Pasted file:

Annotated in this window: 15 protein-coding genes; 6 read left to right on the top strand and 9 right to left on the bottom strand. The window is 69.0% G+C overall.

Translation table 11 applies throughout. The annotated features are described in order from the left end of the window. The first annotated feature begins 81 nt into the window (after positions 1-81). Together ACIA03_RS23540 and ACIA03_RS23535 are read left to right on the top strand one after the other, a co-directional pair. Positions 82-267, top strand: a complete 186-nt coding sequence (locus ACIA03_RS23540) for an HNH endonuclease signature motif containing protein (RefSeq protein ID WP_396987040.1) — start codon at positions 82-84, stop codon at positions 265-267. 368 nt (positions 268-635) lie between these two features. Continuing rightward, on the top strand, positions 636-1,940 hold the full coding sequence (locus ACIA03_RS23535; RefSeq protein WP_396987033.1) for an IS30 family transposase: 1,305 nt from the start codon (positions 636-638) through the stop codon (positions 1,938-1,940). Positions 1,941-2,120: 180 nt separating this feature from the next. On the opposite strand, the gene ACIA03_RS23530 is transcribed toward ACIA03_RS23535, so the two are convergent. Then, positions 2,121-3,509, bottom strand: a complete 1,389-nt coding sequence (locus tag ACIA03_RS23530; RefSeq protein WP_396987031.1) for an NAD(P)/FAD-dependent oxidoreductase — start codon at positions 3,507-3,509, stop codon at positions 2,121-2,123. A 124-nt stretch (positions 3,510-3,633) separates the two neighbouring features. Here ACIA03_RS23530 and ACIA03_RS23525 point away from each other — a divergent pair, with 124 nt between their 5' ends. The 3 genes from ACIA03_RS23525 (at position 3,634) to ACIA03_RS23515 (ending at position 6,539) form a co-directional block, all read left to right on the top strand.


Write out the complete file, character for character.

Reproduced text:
Annotated in this window: 15 protein-coding genes; 6 read left to right on the top strand and 9 right to left on the bottom strand. The window is 69.0% G+C overall.

Translation table 11 applies throughout. The annotated features are described in order from the left end of the window. The first annotated feature begins 81 nt into the window (after positions 1-81). Together ACIA03_RS23540 and ACIA03_RS23535 are read left to right on the top strand one after the other, a co-directional pair. Positions 82-267, top strand: a complete 186-nt coding sequence (locus ACIA03_RS23540) for an HNH endonuclease signature motif containing protein (RefSeq protein ID WP_396987040.1) — start codon at positions 82-84, stop codon at positions 265-267. 368 nt (positions 268-635) lie between these two features. Continuing rightward, on the top strand, positions 636-1,940 hold the full coding sequence (locus ACIA03_RS23535; RefSeq protein WP_396987033.1) for an IS30 family transposase: 1,305 nt from the start codon (positions 636-638) through the stop codon (positions 1,938-1,940). Positions 1,941-2,120: 180 nt separating this feature from the next. On the opposite strand, the gene ACIA03_RS23530 is transcribed toward ACIA03_RS23535, so the two are convergent. Then, positions 2,121-3,509, bottom strand: a complete 1,389-nt coding sequence (locus tag ACIA03_RS23530; RefSeq protein WP_396987031.1) for an NAD(P)/FAD-dependent oxidoreductase — start codon at positions 3,507-3,509, stop codon at positions 2,121-2,123. A 124-nt stretch (positions 3,510-3,633) separates the two neighbouring features. Here ACIA03_RS23530 and ACIA03_RS23525 point away from each other — a divergent pair, with 124 nt between their 5' ends. The 3 genes from ACIA03_RS23525 (at position 3,634) to ACIA03_RS23515 (ending at position 6,539) form a co-directional block, all read left to right on the top strand.